Veterans such as Cody Ohl, Brazile, Jones, Guy Allen, and Green found themselves looking down a long road of catch-up for the following rounds. Some youngsters started off doing pretty solid things. Second-year contestant Myers and first-timer Stewart led the round separated by only one-tenth of a second, but their times were nearly 15 seconds off the usual go-round pace, 70.6 and 70.7.

When the Friday matinee finally ended, there was almost a collective sigh of relief. Contestants regrouped, reevaluated and started making corrections.

Second round

The adjustments took. Everyone’s performances improved and only four 60s surfaced in the entire 100 runs. Things had started to gel. The rhythm grew stronger as the go-round progressed and nearly half the field turned in times better than the first round’s fastest.

Green carded a 51.2 on his five, and Stewart followed again with a 52.7 which buoyed him to the lead with 123.4 after two rounds. Myers was second, and ageless Tierney, four-time TEC champ, the only contestant to compete in all 17 TECs was lurking solidly in third, 16 seconds behind Stewart.

Probably the most shocking occurrence of the round was Allen’s 60 in the steer roping. The Legend, undisputed winningest steer roper of all time, waved off his first loop and necked with his second. People looked at one another in disbelief. Most had never seen it happen.

Third round

Middle rounds have traditionally hosted drastic changes in the leaderboard. The Saturday afternoon performance started innocently until Stewart’s calf got up. He’d apparently made a solid run, but during the tie, the calf pulled his legs tight against his belly. After Stewart signaled for time, the calf sloughed the string and kicked free. Myers followed in the heeling with 60.

Tierney, who broke a calf roping barrier in the first, had avoided major catastrophe, and quietly assumed the lead.
Jones was climbing the ladder back toward the top. After a calf-roping 60 in the first round, he established the third fastest time in the second go, then followed with a 51.5, fastest in the third. He was less than two seconds behind the average leader. Likewise, Lockett had torn two barriers in his first round, battled back to secure third.

The average stood Paul Tierney, 208.7; Jones, 210.1, Lockett, 217.9; with Green, Stewart, and Brazile following.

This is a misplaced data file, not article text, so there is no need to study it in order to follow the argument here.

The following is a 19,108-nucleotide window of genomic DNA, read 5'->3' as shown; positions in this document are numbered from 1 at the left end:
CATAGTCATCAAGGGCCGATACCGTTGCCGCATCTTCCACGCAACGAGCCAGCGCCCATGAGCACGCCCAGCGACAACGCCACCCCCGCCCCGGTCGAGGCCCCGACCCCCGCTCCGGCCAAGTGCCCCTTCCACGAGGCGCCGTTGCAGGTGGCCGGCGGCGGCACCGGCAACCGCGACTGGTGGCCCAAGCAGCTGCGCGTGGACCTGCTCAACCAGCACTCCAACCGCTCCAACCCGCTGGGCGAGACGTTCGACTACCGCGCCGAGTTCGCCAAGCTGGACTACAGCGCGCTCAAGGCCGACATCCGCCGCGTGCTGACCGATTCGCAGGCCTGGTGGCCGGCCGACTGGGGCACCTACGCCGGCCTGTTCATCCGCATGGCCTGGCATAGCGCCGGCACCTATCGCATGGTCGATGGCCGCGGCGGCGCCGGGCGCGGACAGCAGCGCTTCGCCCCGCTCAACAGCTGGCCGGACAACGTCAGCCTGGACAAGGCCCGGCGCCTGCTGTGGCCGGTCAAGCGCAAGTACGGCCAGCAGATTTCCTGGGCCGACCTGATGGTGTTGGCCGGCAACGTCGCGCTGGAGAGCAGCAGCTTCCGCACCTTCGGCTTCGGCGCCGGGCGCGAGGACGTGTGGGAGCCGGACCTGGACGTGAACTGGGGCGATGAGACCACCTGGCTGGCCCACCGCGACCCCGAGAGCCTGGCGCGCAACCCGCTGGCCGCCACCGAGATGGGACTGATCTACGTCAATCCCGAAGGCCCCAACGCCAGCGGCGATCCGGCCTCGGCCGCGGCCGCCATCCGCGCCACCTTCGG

Fourth round

The fourth round is where tension always starts to rise. It’s the round that sets up the last round. It’s where things can change in quantum. Those who are out of the average are looking to win something another way. That only leaves the fastest eight times for the rounds or bonus money for arena records.

They’re looking over their draws and trying to figure whether to really try to go get ’em, or hang. Some are in positions where they can’t advance much, but they’ll get paid OK if they hang. Others have nothing won, and nothing to lose by goin’ every one. It’s characteristically a fast round.

It got wild, particularly among the leaders. Lockett’s heeler missed the first loop and had to build up. Stuart missed his calf with the first loop. Ohl got whacked by a bulldogging steer that set up and he took a 60.

Tierney struggled through a 16.6 in the heading and Jones logged 12.2. Jones now led by three seconds. He gained another four-tenths in the calf roping. They matched identical 9.4s heeling, and Jones bedded his bulldogging steer in 5.8.

Tierney needed to be solid, but when he reached for the steer’s nose, it slipped the inside horn by and got away. He sprinted to the end of the 400-foot arena, remounted, chased the steer down and threw it in 48.4. He dropped in the average from first to 10th.

Jones now led after four with 267.3, 22.6 seconds ahead of Lockett in second.

Myers turned in a spectacular round. Trying to redeem his earlier 60, he was quick through the heading, calf roping, and heeling, then slammed his dogging steer in 4.2 and knotted his tripping steer in 12.9 to log 47.4, fourth fastest go-round in TEC history, just five-tenths past the record.